HD Notebook

Are your calves parched?

Date: 
Wed, 06/15/2016

Help your calves withstand the intense summer heat.

newborn calf

By Taylor Leach, Hoard’s Dairyman Editorial Intern

It’s hot, it’s humid, and it’s only the beginning of summer. And there is still a long way to go before we start to see the anticipated cooler temperatures of fall. While some might be enjoying the warmer weather, our calves, most likely, are not. How do we make sure that they remain comfortable during the intense summer heat?

Water is the most essential nutrient of them all. Without it, we cannot survive. Calves receive much of their water needs through milk consumption. Yet, they must still have enough clean water to replenish daily water loss through urine, feces, skin, and respiratory secretions. Within a few days of birth, calves should be provided with a clean, fresh water supply to encourage water consumption. Read more

Ode to the middle cows

Date: 
Tue, 06/14/2016

Spend some time analyzing your most valuable group of cows — those that are so problem-free you almost forget they are present.

healthy cows

By Darleen Sichley, Oregon dairy farmer

We are all intimately familiar with our top cows — those special ones that outrank their herdmates in production or type. We form a special bond or attachment with those animals and celebrate their accomplishments in the showring and parlor. They are the real reason we get out of bed every morning, and it is an honor to work with them.

At the same time, we all also know our bottom cows. Those ones that, for whatever reason, struggle. They just don’t meet their genetic potential or seem to find all the problems. We spend most of our time keeping this group sound and healthy.

What about those cows that make up the middle?

Our favorite group of cows should be those we can almost forget about. Read more

The “others” of feed efficiency

Date: 
Mon, 06/13/2016

Some feed efficiency factors are easy to overlook.

By Maggie Seiler, Hoard’s Dairyman Associate Editor

cows at feedbunkFeed management, bunker or silo care, labor efficiencies, and more. Farmers are some of the most economically aware workers in the country, and it’s easy to understand why. Perhaps the place on the farm that receives the most attention when it comes to economics and efficiencies is the feeding program.

A recent DaireXnet article dove into a few of the feed efficiency factors that have an impact on farm economics, but are not always top of the mind – the “others” of feeding program efficiency, if you will.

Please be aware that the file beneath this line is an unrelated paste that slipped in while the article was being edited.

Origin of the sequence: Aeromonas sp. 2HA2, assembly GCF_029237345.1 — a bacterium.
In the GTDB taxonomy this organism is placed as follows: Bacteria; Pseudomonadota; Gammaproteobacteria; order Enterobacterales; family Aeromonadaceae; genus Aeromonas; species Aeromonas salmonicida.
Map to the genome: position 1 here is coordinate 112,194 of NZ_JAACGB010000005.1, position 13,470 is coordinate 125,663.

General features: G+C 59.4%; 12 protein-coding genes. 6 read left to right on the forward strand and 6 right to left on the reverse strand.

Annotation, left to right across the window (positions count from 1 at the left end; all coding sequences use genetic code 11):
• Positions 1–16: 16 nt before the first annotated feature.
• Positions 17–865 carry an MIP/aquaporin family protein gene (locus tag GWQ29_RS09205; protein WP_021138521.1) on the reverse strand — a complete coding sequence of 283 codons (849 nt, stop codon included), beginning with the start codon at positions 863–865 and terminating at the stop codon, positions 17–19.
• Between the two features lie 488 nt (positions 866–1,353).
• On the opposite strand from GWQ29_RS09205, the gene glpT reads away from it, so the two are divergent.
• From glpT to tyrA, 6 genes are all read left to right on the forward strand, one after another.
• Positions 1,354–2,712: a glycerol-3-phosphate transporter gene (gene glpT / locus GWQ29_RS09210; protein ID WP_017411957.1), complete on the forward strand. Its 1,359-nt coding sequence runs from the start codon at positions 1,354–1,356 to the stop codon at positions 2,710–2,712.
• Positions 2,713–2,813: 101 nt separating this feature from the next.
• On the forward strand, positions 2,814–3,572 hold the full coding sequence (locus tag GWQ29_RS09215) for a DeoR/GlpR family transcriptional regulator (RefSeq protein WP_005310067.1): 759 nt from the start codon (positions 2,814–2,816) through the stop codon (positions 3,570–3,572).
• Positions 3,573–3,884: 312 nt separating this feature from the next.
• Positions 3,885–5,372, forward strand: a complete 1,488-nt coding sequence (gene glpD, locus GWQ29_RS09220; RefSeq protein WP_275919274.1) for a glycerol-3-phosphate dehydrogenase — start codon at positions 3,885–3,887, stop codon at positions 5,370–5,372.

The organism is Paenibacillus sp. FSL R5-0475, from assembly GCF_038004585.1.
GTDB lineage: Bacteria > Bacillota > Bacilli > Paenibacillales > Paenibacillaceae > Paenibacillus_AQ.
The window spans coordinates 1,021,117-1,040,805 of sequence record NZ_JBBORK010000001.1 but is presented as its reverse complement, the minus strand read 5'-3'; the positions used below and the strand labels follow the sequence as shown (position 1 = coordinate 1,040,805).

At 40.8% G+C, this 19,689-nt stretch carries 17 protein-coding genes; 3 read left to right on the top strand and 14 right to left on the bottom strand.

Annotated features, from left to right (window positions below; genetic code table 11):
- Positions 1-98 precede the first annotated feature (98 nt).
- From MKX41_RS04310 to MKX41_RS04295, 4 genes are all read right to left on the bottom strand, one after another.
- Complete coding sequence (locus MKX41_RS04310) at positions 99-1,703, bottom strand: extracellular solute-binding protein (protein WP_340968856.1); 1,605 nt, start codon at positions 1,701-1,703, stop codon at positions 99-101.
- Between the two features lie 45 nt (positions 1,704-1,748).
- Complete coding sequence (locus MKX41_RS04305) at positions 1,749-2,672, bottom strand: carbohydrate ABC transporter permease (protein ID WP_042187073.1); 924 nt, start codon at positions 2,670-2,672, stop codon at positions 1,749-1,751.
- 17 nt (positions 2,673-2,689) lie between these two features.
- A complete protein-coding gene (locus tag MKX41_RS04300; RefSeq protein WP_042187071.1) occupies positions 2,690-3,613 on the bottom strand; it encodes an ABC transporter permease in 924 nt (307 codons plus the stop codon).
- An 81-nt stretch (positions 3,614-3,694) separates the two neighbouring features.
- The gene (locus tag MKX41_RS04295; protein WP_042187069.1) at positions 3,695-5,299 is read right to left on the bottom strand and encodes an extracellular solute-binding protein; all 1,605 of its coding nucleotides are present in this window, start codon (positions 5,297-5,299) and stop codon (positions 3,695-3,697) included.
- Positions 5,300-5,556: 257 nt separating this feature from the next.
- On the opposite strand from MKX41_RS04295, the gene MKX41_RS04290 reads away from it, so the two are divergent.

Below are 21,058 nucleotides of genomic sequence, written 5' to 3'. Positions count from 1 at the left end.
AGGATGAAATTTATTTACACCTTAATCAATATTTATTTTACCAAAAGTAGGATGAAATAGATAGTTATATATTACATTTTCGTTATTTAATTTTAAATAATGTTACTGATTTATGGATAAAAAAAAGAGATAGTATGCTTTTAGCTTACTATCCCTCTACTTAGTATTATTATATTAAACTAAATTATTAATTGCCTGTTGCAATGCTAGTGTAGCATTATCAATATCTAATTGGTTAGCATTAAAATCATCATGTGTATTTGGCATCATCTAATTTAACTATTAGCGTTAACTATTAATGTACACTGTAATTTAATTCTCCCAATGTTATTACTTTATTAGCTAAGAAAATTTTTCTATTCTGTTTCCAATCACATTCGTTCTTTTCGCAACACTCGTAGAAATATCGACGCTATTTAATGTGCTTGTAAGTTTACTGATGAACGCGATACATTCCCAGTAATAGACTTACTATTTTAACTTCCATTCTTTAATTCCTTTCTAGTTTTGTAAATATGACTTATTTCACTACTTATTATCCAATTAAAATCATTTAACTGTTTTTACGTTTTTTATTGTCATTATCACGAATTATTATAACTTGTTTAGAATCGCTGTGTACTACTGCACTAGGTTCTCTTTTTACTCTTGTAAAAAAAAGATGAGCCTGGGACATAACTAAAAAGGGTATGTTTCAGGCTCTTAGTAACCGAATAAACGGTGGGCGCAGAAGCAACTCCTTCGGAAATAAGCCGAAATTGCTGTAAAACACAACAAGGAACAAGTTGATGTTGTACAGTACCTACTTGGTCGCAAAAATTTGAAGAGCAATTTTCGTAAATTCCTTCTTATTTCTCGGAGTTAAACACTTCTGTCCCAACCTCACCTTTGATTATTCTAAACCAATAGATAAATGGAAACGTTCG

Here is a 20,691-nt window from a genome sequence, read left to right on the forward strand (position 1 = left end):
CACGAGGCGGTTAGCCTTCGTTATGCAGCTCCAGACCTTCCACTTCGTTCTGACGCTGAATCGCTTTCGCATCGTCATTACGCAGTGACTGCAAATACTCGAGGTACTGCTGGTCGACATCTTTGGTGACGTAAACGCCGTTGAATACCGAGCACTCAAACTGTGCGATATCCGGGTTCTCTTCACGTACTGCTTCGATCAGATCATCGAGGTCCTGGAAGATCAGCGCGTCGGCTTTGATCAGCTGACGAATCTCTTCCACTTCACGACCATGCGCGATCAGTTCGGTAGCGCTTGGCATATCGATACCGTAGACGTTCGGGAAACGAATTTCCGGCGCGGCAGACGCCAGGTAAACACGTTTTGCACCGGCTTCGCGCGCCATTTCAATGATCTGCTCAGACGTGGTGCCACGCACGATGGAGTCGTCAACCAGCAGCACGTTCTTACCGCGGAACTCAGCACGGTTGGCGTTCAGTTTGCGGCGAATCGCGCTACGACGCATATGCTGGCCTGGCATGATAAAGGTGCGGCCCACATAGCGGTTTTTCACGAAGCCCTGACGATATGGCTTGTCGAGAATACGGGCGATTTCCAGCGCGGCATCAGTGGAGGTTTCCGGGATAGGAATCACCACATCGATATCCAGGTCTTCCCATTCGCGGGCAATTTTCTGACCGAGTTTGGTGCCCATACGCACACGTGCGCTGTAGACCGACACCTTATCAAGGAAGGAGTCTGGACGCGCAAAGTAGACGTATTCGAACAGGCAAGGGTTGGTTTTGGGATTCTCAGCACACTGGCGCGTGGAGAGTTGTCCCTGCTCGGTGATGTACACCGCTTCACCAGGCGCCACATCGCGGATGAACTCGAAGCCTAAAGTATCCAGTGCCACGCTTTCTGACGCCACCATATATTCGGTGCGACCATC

“Reproductive efficiency, cow comfort, and replacement management practices impact the efficiency of feed resources used on a dairy operation,” shared Donna Amaral-Phillips in the article. Read more

Take the farm to the city

Date: 
Fri, 06/10/2016

It’s about the experience, regardless of location

By Patti Hurtgen, Hoard’s Dairyman Online Media Manager

Take the farm to the people, instead of taking the people to the farm.

ScoopieJune Dairy month brings excitement as the public sets foot on real dairies during dairy breakfasts and tours. They introduce, or reintroduce, consumers to modern dairy farming. However, consumers need to travel to those events. What if logistics in your farming community are not suited for these events? Read more

Our story doesn’t exist unless we tell it

Date: 
Thu, 06/09/2016

Consumers will not hear what we have to say about the dairy industry unless we take the initiative and find ways to tell them.

By Hannah Thompson, communications director for Animal Agriculture Alliance

“To the consumer, our story doesn’t exist unless we tell it.”

Andrew Campbell
Dairy farmers always say the wisest things, don’t they? The quote above was shared by Canadian dairy farmer Andrew Campbell when he spoke at the Animal Agriculture Alliance’s Stakeholders Summit in early May. Andrew told our audience about his own experience with telling his story when he decided to post one photo a day from his farm on social media using the hashtag #Farm365. Read more

Kids aren’t the only ones who enjoy playing in the sprinklers

Date: 
Wed, 06/08/2016